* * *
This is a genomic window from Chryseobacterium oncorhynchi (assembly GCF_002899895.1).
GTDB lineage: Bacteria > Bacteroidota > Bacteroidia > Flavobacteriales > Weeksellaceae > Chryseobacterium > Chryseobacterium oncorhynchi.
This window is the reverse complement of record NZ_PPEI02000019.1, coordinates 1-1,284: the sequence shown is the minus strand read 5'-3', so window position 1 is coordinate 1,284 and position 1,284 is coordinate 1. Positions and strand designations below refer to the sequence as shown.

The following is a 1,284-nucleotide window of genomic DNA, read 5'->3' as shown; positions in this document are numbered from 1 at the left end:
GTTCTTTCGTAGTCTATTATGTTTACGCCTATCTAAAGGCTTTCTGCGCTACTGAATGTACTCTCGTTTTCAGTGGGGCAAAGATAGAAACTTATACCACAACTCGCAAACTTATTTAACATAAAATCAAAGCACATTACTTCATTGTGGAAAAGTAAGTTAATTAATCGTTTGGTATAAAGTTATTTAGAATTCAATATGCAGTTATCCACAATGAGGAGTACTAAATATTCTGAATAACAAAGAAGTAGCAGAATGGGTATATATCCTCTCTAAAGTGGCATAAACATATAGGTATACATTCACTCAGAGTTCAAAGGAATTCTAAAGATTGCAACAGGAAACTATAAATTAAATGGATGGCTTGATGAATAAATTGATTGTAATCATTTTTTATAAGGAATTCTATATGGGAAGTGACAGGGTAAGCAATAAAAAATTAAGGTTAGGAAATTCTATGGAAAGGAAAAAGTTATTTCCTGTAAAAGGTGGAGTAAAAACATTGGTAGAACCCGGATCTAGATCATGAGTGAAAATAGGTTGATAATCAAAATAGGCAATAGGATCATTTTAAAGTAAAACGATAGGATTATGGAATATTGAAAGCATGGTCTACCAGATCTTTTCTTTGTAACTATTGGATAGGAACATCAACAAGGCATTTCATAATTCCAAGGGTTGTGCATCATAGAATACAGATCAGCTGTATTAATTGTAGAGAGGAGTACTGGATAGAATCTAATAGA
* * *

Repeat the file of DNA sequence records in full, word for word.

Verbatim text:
This is a genomic window from Chryseobacterium oncorhynchi (assembly GCF_002899895.1).
GTDB lineage: Bacteria > Bacteroidota > Bacteroidia > Flavobacteriales > Weeksellaceae > Chryseobacterium > Chryseobacterium oncorhynchi.
This window is the reverse complement of record NZ_PPEI02000019.1, coordinates 1-1,284: the sequence shown is the minus strand read 5'-3', so window position 1 is coordinate 1,284 and position 1,284 is coordinate 1. Positions and strand designations below refer to the sequence as shown.

The following is a 1,284-nucleotide window of genomic DNA, read 5'->3' as shown; positions in this document are numbered from 1 at the left end:
GTTCTTTCGTAGTCTATTATGTTTACGCCTATCTAAAGGCTTTCTGCGCTACTGAATGTACTCTCGTTTTCAGTGGGGCAAAGATAGAAACTTATACCACAACTCGCAAACTTATTTAACATAAAATCAAAGCACATTACTTCATTGTGGAAAAGTAAGTTAATTAATCGTTTGGTATAAAGTTATTTAGAATTCAATATGCAGTTATCCACAATGAGGAGTACTAAATATTCTGAATAACAAAGAAGTAGCAGAATGGGTATATATCCTCTCTAAAGTGGCATAAACATATAGGTATACATTCACTCAGAGTTCAAAGGAATTCTAAAGATTGCAACAGGAAACTATAAATTAAATGGATGGCTTGATGAATAAATTGATTGTAATCATTTTTTATAAGGAATTCTATATGGGAAGTGACAGGGTAAGCAATAAAAAATTAAGGTTAGGAAATTCTATGGAAAGGAAAAAGTTATTTCCTGTAAAAGGTGGAGTAAAAACATTGGTAGAACCCGGATCTAGATCATGAGTGAAAATAGGTTGATAATCAAAATAGGCAATAGGATCATTTTAAAGTAAAACGATAGGATTATGGAATATTGAAAGCATGGTCTACCAGATCTTTTCTTTGTAACTATTGGATAGGAACATCAACAAGGCATTTCATAATTCCAAGGGTTGTGCATCATAGAATACAGATCAGCTGTATTAATTGTAGAGAGGAGTACTGGATAGAATCTAATAGA